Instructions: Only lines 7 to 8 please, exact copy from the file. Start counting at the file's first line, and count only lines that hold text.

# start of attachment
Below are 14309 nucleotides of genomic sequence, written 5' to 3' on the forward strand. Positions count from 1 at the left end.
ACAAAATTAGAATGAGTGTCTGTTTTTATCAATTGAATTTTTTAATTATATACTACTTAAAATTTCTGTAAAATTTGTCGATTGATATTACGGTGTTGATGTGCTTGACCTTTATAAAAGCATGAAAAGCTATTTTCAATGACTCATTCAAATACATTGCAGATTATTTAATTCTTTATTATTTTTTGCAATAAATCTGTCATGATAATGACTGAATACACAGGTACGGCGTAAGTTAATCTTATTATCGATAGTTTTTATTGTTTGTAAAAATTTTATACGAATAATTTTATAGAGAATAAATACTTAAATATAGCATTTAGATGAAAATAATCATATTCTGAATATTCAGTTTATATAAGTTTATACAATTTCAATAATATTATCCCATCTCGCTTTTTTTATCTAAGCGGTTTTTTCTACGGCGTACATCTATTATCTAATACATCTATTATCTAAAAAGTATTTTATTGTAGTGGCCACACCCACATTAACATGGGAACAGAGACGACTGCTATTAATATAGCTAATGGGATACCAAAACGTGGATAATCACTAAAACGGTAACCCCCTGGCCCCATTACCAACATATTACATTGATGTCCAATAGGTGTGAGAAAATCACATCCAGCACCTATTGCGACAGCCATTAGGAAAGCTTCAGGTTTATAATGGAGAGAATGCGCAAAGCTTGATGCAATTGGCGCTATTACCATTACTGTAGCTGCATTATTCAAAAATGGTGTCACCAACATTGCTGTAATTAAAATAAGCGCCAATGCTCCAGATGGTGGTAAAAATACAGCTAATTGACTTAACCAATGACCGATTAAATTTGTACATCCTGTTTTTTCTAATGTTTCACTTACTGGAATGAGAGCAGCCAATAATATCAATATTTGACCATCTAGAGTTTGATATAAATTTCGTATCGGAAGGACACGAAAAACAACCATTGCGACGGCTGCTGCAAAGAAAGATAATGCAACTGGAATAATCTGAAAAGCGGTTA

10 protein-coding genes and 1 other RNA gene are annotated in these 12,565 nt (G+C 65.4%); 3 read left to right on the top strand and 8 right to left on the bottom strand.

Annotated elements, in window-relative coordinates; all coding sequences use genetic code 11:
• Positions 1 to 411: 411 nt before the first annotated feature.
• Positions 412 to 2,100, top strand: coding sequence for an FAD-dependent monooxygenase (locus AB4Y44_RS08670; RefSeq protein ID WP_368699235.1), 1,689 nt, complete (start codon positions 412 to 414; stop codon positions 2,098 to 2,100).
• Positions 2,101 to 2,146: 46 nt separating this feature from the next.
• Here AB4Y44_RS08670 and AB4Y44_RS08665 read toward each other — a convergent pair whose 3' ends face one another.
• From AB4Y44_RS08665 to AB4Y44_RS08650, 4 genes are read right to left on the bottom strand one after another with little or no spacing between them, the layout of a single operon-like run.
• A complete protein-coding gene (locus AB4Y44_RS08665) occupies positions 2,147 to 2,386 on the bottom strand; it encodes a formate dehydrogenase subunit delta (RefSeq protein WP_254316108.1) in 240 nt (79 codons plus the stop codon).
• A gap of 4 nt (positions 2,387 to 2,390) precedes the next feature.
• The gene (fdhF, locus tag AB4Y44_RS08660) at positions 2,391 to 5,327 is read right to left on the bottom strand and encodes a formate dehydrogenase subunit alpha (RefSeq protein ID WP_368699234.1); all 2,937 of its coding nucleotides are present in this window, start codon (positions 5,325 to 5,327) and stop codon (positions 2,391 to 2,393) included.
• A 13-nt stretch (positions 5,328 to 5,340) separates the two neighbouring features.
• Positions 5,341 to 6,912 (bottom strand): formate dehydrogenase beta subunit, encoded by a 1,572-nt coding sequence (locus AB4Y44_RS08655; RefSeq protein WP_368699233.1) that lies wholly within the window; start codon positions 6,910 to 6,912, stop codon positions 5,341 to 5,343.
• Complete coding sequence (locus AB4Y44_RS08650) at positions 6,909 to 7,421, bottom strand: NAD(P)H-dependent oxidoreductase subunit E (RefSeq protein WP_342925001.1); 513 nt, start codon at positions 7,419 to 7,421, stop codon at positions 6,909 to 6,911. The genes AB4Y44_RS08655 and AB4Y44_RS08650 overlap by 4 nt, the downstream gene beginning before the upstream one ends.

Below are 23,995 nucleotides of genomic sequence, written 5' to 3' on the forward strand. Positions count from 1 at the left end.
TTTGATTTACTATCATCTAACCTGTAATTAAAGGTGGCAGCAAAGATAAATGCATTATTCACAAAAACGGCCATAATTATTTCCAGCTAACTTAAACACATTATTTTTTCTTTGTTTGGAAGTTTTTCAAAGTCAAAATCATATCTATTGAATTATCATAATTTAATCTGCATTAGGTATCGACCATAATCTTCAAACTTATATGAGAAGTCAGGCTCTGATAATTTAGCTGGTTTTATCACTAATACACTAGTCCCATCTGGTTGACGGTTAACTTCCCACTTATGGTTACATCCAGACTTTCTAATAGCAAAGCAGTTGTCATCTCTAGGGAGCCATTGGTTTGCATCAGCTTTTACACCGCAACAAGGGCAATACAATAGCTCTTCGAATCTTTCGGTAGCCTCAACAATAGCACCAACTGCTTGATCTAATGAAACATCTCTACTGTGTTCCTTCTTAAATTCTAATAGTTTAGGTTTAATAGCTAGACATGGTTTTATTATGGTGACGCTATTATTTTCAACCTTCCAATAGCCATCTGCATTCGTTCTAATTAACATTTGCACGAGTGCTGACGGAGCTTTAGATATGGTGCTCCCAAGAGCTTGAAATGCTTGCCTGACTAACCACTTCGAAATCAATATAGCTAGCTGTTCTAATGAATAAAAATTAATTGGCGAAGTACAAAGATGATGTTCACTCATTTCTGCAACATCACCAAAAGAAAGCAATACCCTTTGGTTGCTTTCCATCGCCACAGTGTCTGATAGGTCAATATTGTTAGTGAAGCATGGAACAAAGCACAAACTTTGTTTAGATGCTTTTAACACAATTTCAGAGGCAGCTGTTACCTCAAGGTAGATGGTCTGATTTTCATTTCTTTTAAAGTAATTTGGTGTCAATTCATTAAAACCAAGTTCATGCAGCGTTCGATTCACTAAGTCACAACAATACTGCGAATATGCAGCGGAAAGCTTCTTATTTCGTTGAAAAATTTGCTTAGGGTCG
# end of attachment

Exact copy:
• Positions 2,101 to 2,146: 46 nt separating this feature from the next.
• Here AB4Y44_RS08670 and AB4Y44_RS08665 read toward each other — a convergent pair whose 3' ends face one another.